Looking for creative ways of attaching a backpack to a rolling suitcase? We’ve got you covered! This guide includes all the different ways of attaching backpacks to suitcases, including some you might not have thought of already!
Some of the methods require an add-a-bag strap you’ll need to buy, while others use just the items you have at home. And there are a few simple options that don’t require any additional straps, other than those that are already on your pack.
First thing’s first – check if your backpack has a luggage strap or sleeve in the back. If there’s its a backpack with a luggage strap there are two options:
Some bags have zippers on either side of the sleeve, so it functions as a pocket when it’s not used as a luggage strap. Also, some backpacks will have a hidden luggage sleeve that you can only access when the bag is turned horizontally.
In any case, before you go out and buy an additional strap, just make sure to check your bag thoroughly to see if it is indeed a backpack with a trolley.
If you’re 100% sure that your backpack doesn’t have one of those, you can use any one of the methods below to secure your backpack to a rolling suitcase.
If your backpack doesn’t have a luggage strap and you’re not in a rush, it’s best to buy an add-a-bag strap. There are several different kinds, with pros and cons to each of them.
Elastic add-a-bag straps are great for big and bulky backpacks mostly because of the adjustability. You don’t need to worry whether the strap is big enough to go over your backpack if it’s elastic and it’s very easy to set up and use.
Another type of add-a-bag strap is the short buckled strap. You attach this to the grab handles of both the backpack and the suitcase, and the bag just hangs there. It’s securely attached, but it will move around a lot while you’re handling the suitcase. This isn’t my favorite way of attaching a backpack to a rolling suitcase, especially one with a lot of extra straps that can get caught in the wheels.
Perhaps the most secure option for backpacks is a luggage sleeve with a buckled strap. You secure the sleeve to the extended suitcase handle with Velcro and then tie up the backpack with the long buckled strap. It will keep the backpack securely in place, allowing you to maneuver multiple pieces of luggage with just one hand.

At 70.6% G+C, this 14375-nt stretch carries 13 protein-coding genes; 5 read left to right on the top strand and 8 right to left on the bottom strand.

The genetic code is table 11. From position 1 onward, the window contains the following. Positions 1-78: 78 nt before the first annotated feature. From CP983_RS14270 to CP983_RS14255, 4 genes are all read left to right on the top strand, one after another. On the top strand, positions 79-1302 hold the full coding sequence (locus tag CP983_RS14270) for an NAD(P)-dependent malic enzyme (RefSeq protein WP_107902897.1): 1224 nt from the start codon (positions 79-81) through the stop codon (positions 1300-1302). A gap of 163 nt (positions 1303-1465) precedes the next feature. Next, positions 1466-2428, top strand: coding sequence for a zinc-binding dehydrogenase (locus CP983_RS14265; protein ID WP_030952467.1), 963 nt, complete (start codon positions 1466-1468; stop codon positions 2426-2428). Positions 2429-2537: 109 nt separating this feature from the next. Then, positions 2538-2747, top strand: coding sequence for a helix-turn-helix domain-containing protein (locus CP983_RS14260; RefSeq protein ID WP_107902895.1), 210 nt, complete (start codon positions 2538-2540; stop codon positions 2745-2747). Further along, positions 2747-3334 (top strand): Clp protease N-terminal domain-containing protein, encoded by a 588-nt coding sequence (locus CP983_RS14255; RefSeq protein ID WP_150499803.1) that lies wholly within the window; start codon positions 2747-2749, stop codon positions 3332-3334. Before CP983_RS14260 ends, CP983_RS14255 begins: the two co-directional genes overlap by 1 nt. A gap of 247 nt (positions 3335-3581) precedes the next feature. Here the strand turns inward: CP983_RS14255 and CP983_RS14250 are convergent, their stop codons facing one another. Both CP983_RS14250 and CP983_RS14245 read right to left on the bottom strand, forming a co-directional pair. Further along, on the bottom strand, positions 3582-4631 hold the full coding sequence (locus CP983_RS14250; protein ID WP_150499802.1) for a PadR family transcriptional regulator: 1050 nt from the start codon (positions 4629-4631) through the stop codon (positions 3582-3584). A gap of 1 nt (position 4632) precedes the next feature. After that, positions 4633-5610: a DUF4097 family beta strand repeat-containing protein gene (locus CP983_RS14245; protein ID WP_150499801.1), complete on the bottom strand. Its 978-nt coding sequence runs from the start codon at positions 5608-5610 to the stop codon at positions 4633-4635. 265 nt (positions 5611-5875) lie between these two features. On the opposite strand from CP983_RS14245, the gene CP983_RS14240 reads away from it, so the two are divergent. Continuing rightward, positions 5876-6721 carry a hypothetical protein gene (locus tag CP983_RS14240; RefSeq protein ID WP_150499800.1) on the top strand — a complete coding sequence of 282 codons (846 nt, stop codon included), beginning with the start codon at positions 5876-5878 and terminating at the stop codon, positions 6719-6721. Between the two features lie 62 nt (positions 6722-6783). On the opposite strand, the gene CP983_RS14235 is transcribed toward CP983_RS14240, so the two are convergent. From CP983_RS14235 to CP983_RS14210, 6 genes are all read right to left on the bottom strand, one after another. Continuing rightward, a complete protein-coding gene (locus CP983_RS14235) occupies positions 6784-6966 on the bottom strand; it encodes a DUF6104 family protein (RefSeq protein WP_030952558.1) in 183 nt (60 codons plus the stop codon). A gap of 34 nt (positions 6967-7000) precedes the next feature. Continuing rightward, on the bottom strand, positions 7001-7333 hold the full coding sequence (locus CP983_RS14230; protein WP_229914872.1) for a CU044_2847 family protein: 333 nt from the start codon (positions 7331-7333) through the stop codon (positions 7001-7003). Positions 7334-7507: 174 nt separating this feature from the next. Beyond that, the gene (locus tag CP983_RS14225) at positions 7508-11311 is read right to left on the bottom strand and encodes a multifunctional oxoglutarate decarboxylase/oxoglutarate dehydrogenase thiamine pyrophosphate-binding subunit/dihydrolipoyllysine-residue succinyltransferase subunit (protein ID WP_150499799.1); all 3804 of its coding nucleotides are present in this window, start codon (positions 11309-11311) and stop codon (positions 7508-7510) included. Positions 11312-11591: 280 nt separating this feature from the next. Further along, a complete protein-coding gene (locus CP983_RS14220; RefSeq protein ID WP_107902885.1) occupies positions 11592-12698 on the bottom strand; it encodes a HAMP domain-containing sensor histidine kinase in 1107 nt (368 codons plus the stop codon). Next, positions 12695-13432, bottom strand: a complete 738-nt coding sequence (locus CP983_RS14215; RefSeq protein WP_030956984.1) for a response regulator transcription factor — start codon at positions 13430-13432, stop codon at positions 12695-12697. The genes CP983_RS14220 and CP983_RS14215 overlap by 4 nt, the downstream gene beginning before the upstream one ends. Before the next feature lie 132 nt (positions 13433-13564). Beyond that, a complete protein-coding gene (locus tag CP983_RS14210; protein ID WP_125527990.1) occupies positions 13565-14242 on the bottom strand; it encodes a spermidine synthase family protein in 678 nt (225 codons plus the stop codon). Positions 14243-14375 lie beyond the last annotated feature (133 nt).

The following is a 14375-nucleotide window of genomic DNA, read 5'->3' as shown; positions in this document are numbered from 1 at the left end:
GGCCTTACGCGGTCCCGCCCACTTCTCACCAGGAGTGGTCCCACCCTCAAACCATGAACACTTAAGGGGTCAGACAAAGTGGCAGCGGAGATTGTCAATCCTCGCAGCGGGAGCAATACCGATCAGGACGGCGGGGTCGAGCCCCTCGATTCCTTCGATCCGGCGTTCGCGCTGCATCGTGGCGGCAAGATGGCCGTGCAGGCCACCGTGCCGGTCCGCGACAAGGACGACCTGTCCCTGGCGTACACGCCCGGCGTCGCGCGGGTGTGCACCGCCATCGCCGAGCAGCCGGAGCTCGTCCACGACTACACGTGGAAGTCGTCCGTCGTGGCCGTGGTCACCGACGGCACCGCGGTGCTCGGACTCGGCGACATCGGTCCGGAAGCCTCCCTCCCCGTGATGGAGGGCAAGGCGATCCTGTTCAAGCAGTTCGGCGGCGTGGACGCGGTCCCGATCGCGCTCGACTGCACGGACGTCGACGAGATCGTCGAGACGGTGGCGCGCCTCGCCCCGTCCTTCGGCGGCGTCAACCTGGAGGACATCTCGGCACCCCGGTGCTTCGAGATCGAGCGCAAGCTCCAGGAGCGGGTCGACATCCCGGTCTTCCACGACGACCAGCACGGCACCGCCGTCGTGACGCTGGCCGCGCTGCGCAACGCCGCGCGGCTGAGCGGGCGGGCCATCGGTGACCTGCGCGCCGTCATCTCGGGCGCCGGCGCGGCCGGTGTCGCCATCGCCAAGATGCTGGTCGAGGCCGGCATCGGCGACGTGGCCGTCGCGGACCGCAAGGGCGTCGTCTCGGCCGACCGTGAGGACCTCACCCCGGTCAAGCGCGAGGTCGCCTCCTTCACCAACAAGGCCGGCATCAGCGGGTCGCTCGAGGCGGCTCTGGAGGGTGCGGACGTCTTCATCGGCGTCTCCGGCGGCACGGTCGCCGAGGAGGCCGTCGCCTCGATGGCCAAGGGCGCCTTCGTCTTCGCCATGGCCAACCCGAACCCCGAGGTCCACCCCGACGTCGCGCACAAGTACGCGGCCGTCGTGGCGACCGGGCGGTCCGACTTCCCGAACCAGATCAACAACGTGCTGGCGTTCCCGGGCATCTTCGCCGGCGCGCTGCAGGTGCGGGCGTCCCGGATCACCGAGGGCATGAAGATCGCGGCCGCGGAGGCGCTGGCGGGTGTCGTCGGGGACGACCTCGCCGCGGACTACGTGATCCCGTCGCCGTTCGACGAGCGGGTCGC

If your backpack doesn’t have a luggage strap and you don’t have the time to buy one, you can use one of the existing straps to secure it to a rolling suitcase. I’ve tried the handle, the shoulder straps, the hip belt, and the sternum straps, and here’s what I can report back.
For bigger suitcases, you can just hang the backpack onto the body of the suitcase. Pull the telescopic wheel handle through the backpack handle and let it hang there. You will need to pay attention to all those extra straps just to make sure nothing is dragging on the ground.
This method won’t work all the time though – I tried it with my luggage and the backpack handle was too narrow for the suitcase handle. However, if your suitcase has a single-barrel telescopic handle, this should easily work for you.
Alternatively, you can turn the backpack horizontally and pull the suitcase handle through the shoulder straps. It’s best to tighten the straps as much as possible, to ensure the backpack doesn’t drop down. Also, you should make sure that the other straps aren’t hanging too low, otherwise, they might get caught in the wheels.
If your backpack has a sternum strap and a hip belt, you can use those two straps. Position it vertically with the shoulder straps facing the handle and secure the straps around the suitcase handle. Then tighten the straps as much as you can to create a makeshift DIY trolley sleeve.
The pack will probably still be a little loose since both of those straps are positioned quite low on the handle. However, you should be able to grab both the suitcase and the backpack handles with your hand, for easy maneuvering of the bags.
Does your backpack have bungee cords on the front panel? Try pulling the handle through those and then maximally tightening them. This won’t always work, but it’s certainly worth it to give it a try.
This method works best with smaller backpacks so that you can still hold onto the suitcase handle without the bag getting in the way. If the pack is too loose for your liking, try grabbing both handles at the same time – this should keep it more secure, and give you a good handle on the luggage.
If all else fails, you can always put your backpack on top of the suitcase and use a belt to tie it to the suitcase handle. It doesn’t even have to be a proper belt with a buckle – you can use a bathrobe belt, as long as you tie a really tight knot.
This isn’t the most sophisticated solution out of the bunch, but it works and it’s great if you don’t have to time to buy additional straps. It’s quick, easy, and everyone has some sort of belt lying around the house!
A lot of brands are doing their best to meet customer demands by designing carry-on backpacks with luggage sleeves. If you don’t like any of the methods here, it’s probably best to just buy a backpack with a dedicated trolley sleeve.
There are a lot of different backpacks with luggage straps out there and there are at least a dozen that are just perfect for you. So, the next time you are shopping for a backpack, make sure that one of its features is a convenient luggage strap.
Anna is the co-owner of expert world travel and can't wait to share her travel experience with the world. With over 54 countries under her belt she has a lot to write about! Including those insane encounters with black bears in Canada.